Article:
Monthly Archives: September 2006

Pei-Yu Shih

The NNEST Caucus Member of the Month
September 2006
peiyushih
Pei-Yu Shih
peishih[at]dolphin[dot]upenn[dot]edu

Questions: Could you please tell us a bit about your linguistic, academic and professional background? How many languages do you know? How long have you been living in an English speaking country? Did you do your undergrad studies in the U.S. as well?

Pei-Yu: I earned my B.A. diploma in Taiwan and also took some credits for secondary education during the school year. Compared to other students in Taiwan, I was lucky to learn English earlier before attending junior high school. Later in my college years, I got a part-time job in teaching English to beginners. After being a part-time English teacher for three years, I decide to pursue my master degree in TESOL program, because I always feel I that need more than what I’ve known while teaching. Before coming to the U.S., I assisted my professor with her research in the field of teacher education. I constructed an E-portfolio to record my progress in taking secondary education courses. Though I learned German a little bit, I only speak Chinese, Taiwanese, and English fluently. Actually, I came to the U.S. and worked during the summer time for three months two years ago; however, this is my first time to study in a graduate program.

Question: What are your academic areas of interest? The most recent conference presentation(s)/ publication?

Pei-Yu: I’m interested in curriculum design, adult education, and literacy. In the past two years, I’ve been involved in learning the philosophy of whole language teaching. I’m always curious about how to integrate it into foreign language learning. I like the philosophy that Dr. Goodman proposes, but sometimes I would wonder whether it’s applicable in the context of second or foreign language education.

Question: How about our extracurricular hobbies and interests?

Pei-Yu: I enjoy going biking, playing badminton, and walking. Since I learn to play piano for two years only, I still love to spend some time on it when I feel that I need some music to fresh me up. Getting around with families is a great comfort to me.

Question: Do you have any future plans as a NNEST (personal and professional, long term or short term plans)?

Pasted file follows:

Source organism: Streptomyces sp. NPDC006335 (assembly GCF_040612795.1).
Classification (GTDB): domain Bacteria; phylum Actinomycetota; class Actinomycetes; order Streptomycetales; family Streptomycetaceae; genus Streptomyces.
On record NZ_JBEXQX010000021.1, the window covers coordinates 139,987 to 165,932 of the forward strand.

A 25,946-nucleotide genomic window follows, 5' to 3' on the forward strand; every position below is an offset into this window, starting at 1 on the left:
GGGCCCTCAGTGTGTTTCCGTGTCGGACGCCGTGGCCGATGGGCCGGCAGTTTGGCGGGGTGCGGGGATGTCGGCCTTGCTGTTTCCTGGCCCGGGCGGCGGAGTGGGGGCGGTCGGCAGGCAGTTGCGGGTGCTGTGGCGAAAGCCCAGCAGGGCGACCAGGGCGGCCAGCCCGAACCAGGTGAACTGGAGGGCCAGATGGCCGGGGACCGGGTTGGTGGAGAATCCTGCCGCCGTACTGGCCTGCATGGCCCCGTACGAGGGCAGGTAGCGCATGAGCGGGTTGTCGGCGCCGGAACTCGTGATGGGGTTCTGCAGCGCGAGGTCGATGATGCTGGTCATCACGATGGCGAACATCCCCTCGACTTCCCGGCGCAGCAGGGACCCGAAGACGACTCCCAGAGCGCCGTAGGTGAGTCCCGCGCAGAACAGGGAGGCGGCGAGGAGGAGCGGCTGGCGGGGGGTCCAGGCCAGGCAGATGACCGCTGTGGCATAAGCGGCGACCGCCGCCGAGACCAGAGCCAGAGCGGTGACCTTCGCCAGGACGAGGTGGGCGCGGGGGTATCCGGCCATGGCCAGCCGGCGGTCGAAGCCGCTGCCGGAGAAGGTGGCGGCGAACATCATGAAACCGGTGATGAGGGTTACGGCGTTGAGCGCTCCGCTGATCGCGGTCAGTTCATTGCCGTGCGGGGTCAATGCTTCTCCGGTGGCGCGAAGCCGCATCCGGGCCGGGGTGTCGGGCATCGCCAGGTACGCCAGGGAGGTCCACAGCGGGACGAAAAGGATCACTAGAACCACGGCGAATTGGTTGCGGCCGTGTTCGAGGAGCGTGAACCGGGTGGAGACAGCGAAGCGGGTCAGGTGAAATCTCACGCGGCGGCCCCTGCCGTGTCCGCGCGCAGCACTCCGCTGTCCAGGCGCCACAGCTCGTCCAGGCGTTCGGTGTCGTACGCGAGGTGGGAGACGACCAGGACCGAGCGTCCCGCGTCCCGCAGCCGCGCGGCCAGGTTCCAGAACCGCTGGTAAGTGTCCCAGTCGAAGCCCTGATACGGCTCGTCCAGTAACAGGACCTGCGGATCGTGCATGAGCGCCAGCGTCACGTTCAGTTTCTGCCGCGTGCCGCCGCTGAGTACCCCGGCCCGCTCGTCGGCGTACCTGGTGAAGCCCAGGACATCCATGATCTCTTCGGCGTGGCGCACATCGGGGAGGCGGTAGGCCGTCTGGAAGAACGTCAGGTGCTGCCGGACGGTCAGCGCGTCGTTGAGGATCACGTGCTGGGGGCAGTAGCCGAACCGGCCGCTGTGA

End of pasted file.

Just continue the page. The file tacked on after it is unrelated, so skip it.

Pei-Yu: At present, I’d like to enrich my profession in language learning and teaching. To be more practical, I’m now looking for some opportunities to teach English to adult learners while getting my degree. When I complete my M.A. degree, I will find a job and work for several years before I start pursuing a Ph.D.

Question: How did you initially become interested in NNESTs and their issues?

Pei-Yu: I got a part-time job in teaching English when I was a college student. I began to face lots of problems, such as why students can’t pronounce certain sounds correctly, or why some learners perform better than others. In order to know more about such issues, I took courses which were relevant to EFL and also participated in some workshops. I searched on TESOL website (http://www.tesol.org) and found out that there is a NNEST caucus – it’s very exciting to learn that there is a group of people who are interested in the same issue as I do.

Question: As an NNEST in the U.S., what have been your most vivid memories (positive/negative) in your academic and/or professional practices? If you were to name one single huge challenge for NNESTs in your context, what would that be?

Pei-Yu: I just began my M.A. degree this summer and was frustrated by my speaking performance. It’s not easy to find a part-time job here because most of them asked for native speakers.

Question: How would you describe the most important contributions of non-native speaker professionals to L2 learning/ teaching, and applied linguistics?

Pei-Yu: I would say that non-native speaker professionals are more likely to understand the needs and obstacles of foreign/second language learners. NNEST will be able to predict the possible situation that might happen in the classroom. Moreover, growing in the same background culture is a benefit to NNEST because they can explain certain ideas more precisely by comparing those to similarly existed concepts in their native language/culture. This comparison will smooth students’ anxiety in learning a new language.

Question: How did you get to know about NNEST Caucus?

Pei-Yu: I subscribed to the TESOL membership and got the chance to join in different TESOL groups. I like the issues that are related to my concern as being a NNEST.

Question: What are the things (if any) you would like to see the Caucus and its members initiate/do?

Pei-Yu: I would like to know more information about job searching or job lists on the Caucus. I believe it will be advantageous to those who are interested in working here.

Thank you, Pei-Yu!